A lawsuit pitting the Libertarian Party against the State of New Hampshire passed a crucial test this week.
The lawsuit seeks to overturn a law passed in 2014 that gives third party candidates less time to collect the necessary signatures to run for Senate or Governor.
That time limit makes it nearly impossible for third party candidates to run for those offices, alleges the Libertarian Party, which is being represented in this case by the New Hampshire Civil Liberties Union.
The state budget will serve as the political battleground between Democratic Gov. Maggie Hassan and Republican lawmakers in the upcoming session, with state spending on universities, prisons and services for vulnerable populations at the center.
The state is facing more than $100 million in new costs driven by one settlement with hospitals over a controversial tax and another with the federal government over mental health services.
The man appointed by House Speaker Shawn Jasper to lead House Republicans held his first GOP caucus on Wednesday. Brookline lawmaker Jack Flanagan says he expects resistance from some backers of former House Speaker Bill O'Brien, but expects the controversy over who is the rightful leader of Republicans in the House to fade.
On Wednesday afternoon, Flanagan caucused privately with about 100 House Republicans. Flanagan said the stated goal was to gather input of policy priorities for the next two year session.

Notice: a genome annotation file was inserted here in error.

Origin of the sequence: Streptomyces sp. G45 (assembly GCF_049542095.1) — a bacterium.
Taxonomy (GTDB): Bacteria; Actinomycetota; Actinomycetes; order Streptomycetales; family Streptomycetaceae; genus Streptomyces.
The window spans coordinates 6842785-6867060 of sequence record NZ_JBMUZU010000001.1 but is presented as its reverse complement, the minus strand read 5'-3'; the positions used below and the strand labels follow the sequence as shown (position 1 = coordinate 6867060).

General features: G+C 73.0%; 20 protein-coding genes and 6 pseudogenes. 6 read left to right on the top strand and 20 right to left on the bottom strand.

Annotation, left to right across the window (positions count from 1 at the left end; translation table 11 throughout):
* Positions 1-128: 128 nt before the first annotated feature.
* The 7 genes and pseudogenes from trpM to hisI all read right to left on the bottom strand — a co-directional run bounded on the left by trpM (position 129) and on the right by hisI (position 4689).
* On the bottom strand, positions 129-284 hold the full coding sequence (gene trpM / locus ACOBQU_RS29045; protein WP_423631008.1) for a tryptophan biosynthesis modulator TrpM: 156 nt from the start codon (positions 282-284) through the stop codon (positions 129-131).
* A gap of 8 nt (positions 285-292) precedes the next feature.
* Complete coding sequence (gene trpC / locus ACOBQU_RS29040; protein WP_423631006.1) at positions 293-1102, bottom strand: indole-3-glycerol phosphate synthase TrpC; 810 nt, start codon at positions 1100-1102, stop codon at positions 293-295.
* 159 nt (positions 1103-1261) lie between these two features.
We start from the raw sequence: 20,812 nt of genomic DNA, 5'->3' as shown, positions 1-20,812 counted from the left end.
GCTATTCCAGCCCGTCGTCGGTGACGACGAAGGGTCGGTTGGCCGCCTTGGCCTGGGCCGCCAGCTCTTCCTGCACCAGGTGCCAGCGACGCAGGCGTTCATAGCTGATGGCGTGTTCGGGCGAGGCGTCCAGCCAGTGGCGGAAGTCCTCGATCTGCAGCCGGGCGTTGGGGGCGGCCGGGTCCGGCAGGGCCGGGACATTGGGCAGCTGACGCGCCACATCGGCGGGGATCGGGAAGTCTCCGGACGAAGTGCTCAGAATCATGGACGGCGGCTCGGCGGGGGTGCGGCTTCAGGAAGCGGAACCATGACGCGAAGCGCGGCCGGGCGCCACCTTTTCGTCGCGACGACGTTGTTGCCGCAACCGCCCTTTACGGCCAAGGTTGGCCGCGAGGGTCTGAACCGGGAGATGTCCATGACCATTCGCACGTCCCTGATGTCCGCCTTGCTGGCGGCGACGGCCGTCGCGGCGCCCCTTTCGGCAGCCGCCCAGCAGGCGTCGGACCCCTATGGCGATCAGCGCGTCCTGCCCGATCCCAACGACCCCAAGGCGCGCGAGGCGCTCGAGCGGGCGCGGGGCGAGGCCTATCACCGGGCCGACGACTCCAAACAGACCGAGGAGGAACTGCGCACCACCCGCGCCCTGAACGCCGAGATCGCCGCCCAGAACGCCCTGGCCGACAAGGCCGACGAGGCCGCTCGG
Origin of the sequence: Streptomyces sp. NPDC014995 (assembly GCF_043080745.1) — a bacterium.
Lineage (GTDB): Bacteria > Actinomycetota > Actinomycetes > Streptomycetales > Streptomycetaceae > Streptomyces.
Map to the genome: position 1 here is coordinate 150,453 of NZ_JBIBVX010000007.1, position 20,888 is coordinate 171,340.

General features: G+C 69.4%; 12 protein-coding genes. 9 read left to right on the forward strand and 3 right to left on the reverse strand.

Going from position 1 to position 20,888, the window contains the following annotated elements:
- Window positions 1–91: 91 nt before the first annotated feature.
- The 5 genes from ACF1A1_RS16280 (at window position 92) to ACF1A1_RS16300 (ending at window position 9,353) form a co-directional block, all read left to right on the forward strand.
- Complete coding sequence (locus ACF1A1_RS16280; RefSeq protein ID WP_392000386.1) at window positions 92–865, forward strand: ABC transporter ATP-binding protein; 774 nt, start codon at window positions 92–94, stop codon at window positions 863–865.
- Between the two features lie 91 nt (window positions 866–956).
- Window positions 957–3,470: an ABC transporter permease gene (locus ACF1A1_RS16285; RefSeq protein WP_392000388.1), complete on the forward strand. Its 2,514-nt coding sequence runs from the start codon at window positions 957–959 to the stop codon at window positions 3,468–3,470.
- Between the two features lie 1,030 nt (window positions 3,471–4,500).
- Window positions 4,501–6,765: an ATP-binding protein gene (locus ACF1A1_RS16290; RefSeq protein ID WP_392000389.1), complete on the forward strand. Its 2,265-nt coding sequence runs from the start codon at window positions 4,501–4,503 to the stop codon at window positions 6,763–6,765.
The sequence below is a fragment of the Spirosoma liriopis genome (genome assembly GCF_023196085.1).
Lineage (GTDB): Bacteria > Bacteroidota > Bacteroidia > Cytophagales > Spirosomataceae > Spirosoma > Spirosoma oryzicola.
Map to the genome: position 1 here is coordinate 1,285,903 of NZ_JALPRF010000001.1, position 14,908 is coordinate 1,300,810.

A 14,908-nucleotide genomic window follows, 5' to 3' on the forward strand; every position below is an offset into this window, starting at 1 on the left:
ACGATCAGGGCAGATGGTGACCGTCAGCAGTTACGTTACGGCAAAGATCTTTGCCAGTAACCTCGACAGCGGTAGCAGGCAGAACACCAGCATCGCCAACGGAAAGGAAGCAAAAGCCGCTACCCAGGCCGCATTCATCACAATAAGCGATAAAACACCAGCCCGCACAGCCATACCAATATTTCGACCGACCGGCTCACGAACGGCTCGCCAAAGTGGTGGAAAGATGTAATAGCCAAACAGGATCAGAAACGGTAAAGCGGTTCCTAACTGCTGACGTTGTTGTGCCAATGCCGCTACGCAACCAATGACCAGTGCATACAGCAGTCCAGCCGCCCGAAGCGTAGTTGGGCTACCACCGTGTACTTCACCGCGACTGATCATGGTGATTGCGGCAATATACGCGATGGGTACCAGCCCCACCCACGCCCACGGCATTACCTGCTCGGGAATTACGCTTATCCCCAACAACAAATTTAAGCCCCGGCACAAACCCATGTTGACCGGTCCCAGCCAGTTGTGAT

House Speaker Shawn Jasper was censured Monday night by the executive committee of NH's republican party.
The censure resolution, which was adopted on a 17-9 vote, says Jasper placed his own interest above the interest of the Republican party when he opposed former house speaker Bill O'Brien in the race for the house's top job.
The censure carries no penalty but won adoption over a weaker sanction that sought to express the GOP's "unqualified disapproval."
Jasper's censure comes as he prepares for a house republican caucus meeting called for Wednesday.
Newly elected New Hampshire House Speaker Shawn Jasper is planning to announce committee chairs for the upcoming legislative session.
Jasper, a Republican who won the speakership largely with support from Democrats, has promised to appoint only Republicans to serve as chairs and vice chairs. He will announce his appointments Thursday. The House has 21 committees, ranging from criminal justice and public safety to health, human services and elderly affairs.
Former Hewlett-Packard executive Carly Fiorina is returning to New Hampshire to discuss proposed solutions to the economic challenges facing the state and nation.
Fiorina, a Republican and former candidate for U.S. Senate in California, has made several trips this year to New Hampshire, home of the first-in-the-nation presidential primary. On Friday, she'll be the keynote speaker at a breakfast meeting hosted by the Independent Business Council of New Hampshire and Republican Frank Guinta, who was elected to the U.S. House last month.
The discovery of 21 so-called "phantom ballots" in Maine's state Senate District 25 has Democrats crying foul. All 21 ballots were cast in Long Island for Republican Cathleen Manchester. Some Democratic officials are calling on Maine's Secretary of State Matt Dunlap to intervene. But Dunlap says the outcome of the disputed election is up to the Maine Senate.